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Arterioscler Thromb Vasc Biol. 2008 Mar;28(3):s17-24. doi: 10.1161/ATVBAHA.107.160218.

Signal-dependent protein synthesis by activated platelets: new pathways to altered phenotype and function.

Author information

1
Department of Internal Medicine, University of Utah School of Medicine, Salt Lake City, UT 84132, USA. guy.zimmerman@hmbg.utah.edu

Abstract

New biologic activities of platelets continue to be discovered, indicating that concepts of platelet function in hemostasis, thrombosis, and inflammation require reconsideration as new paradigms evolve. Studies done over 3 decades ago demonstrated that mature circulating platelets have protein synthetic capacity, but it was thought to be low level and inconsequential. In contrast, recent discoveries demonstrate that platelets synthesize protein products with important biologic activities in a rapid and sustained fashion in response to cellular activation. This process, termed signal-dependent translation, uses a constitutive transcriptome and specialized pathways, and can alter platelet phenotype and functions in a fashion that can have clinical relevance. Signal-dependent translation and consequent protein synthesis are examples of a diverse group of posttranscriptural mechanisms in activated platelets that are now being revealed.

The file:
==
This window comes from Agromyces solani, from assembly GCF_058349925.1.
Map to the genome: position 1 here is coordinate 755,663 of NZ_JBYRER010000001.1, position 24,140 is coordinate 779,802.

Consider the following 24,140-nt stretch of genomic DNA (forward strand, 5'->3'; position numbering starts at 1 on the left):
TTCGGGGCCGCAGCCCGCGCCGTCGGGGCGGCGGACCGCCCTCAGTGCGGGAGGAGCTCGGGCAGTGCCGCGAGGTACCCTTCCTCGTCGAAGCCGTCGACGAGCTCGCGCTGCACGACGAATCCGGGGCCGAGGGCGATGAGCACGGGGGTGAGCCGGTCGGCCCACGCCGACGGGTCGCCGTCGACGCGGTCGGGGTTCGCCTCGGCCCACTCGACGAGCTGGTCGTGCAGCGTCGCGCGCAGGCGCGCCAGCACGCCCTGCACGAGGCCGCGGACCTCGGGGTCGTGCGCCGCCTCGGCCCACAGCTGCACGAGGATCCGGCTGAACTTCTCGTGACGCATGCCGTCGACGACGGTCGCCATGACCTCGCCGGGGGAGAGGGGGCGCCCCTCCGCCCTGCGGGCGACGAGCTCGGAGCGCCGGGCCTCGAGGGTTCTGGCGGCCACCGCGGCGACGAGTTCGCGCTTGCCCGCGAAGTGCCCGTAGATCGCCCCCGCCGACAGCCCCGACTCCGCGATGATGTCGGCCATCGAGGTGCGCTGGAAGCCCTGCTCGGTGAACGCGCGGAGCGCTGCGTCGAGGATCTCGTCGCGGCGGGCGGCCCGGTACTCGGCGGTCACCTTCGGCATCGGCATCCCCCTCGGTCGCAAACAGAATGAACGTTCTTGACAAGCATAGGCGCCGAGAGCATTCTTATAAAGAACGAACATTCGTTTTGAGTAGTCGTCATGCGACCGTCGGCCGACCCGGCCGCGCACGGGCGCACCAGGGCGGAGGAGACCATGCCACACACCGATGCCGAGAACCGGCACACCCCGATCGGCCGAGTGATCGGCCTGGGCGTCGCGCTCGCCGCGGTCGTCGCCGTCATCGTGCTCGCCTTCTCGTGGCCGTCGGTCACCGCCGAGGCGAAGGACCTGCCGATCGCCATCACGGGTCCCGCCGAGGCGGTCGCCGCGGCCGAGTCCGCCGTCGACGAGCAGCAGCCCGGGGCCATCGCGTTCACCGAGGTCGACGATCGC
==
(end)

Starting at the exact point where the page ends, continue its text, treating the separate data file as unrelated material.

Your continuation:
PMID:
18296586
PMCID:
PMC2594008
DOI:
10.1161/ATVBAHA.107.160218
[Indexed for MEDLINE]
Free PMC Article

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